The National Pulse

No More Garage Businesses? How One City Is Destroying Startups

This article is part of a series focusing on Lens of Liberty, a project of the Vernon K. Krieble Foundation.

“We hold these truths to be self-evident, that all men are created equal, that they are endowed by their Creator with certain unalienable Rights, that among these are Life, Liberty and the pursuit of Happiness.”

These three inalienable rights acknowledged in the first sentence of the Declaration of Independence form the basis of the American notion of freedom. Although they slightly changed the wording of the third right from “property” to “pursuit of Happiness,” the Founders were strongly influenced by John Locke’s threefold emphasis on life, liberty, and property. Despite this change, “the pursuit of Happiness” has historically been interpreted to include as one of its primary guarantees the right to private property.

Additionally, the Fifth Amendment explicitly recognizes the right to private property when it states that “No person shall . . . be deprived of life, liberty, or property, without due process of law; nor shall private property be taken for public use, without just compensation.”

In Milwaukee, Wis., however, the government has been trying to limit both of these fundamental rights. In her Liberty Minute entitled “No Garage Entrepreneurs Allowed,” Helen Krieble discusses the negative influence that government regulations have on small start-ups:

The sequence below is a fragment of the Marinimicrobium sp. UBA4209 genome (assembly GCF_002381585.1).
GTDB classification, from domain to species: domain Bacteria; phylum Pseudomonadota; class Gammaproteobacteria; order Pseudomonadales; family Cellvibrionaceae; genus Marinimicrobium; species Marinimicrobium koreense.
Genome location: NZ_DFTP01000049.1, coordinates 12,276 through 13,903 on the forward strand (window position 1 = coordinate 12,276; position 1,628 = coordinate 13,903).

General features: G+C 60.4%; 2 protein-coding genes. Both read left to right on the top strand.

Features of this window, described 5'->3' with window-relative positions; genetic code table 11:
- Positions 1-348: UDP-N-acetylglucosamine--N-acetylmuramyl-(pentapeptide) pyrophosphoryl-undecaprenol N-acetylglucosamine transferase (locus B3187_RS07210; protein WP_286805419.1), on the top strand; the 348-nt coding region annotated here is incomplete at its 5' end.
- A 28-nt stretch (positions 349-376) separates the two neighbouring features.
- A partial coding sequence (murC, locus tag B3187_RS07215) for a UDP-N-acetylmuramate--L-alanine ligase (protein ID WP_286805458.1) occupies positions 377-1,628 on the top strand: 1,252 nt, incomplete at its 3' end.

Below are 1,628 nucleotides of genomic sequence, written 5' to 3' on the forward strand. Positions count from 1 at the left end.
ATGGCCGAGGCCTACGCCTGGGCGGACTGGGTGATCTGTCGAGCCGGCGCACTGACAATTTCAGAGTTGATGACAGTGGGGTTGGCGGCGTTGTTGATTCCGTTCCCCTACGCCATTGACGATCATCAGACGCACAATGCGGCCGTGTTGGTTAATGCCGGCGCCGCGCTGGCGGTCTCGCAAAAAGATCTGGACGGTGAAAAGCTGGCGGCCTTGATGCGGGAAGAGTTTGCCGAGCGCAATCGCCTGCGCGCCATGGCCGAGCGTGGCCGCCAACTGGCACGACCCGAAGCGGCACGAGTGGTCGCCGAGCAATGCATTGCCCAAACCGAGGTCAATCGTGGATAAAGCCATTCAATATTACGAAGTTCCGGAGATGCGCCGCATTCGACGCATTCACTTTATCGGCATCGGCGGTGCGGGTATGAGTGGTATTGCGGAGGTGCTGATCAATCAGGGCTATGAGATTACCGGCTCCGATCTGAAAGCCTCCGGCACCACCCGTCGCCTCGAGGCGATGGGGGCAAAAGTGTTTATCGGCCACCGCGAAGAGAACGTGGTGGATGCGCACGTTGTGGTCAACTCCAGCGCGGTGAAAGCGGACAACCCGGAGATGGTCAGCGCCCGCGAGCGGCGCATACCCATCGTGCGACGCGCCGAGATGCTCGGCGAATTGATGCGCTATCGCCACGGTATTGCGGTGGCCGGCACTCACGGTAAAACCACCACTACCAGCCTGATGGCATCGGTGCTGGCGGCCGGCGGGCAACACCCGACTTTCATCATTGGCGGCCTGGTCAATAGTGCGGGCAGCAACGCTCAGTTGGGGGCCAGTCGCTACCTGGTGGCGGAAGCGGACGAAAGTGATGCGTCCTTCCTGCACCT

Steve Jobs and his friends built the first fifty Apple computers in a California garage. Jeff Bezos started an online bookstore in his Washington garage. Today Apple and Amazon are two of the world’s largest companies.

Disney, Google, and Harley Davidson, and hundreds of other famous companies were started by dreamers in their garages. There are 38 million home-based businesses in the U.S. today earning over $400 billion a year . . . but not in Milwaukee. Businesses in garages are illegal there, nor can home businesses have any employees or take deliveries.

Citizens there should look through the lens of liberty and realize such rules violate essential American rights — the right to pursue happiness and the right to enjoy private property. The business in our garage is none of the government’s business.

Interestingly, for the third year in a row, both the Milwaukee metro area and the state of Wisconsin received shameful last-place rankings in a report measuring startup activity. Evaluating the rate of new entrepreneurs, startup density, and opportunity share of new entrepreneurs, the Kauffman Index of Startup Activity Report has shown Milwaukee lagging behind for the past three years. In the most recent report for the year 2016, Milwaukee tied for last place among the forty largest metro regions in the country, and the state of Wisconsin came in dead last of all fifty states.

Of course, correlation does not necessarily prove causation, but it is certainly worth noting that the city which would have shut down Apple and Amazon is the same one failing to stimulate start-up business activity. Maybe if Milwaukee was more respectful of its citizens’ rights to pursue happiness and enjoy private property, especially in their own garages, it would see its ratings improve.

Terry Schilling

Terry Schilling is executive director of the American Principles Project.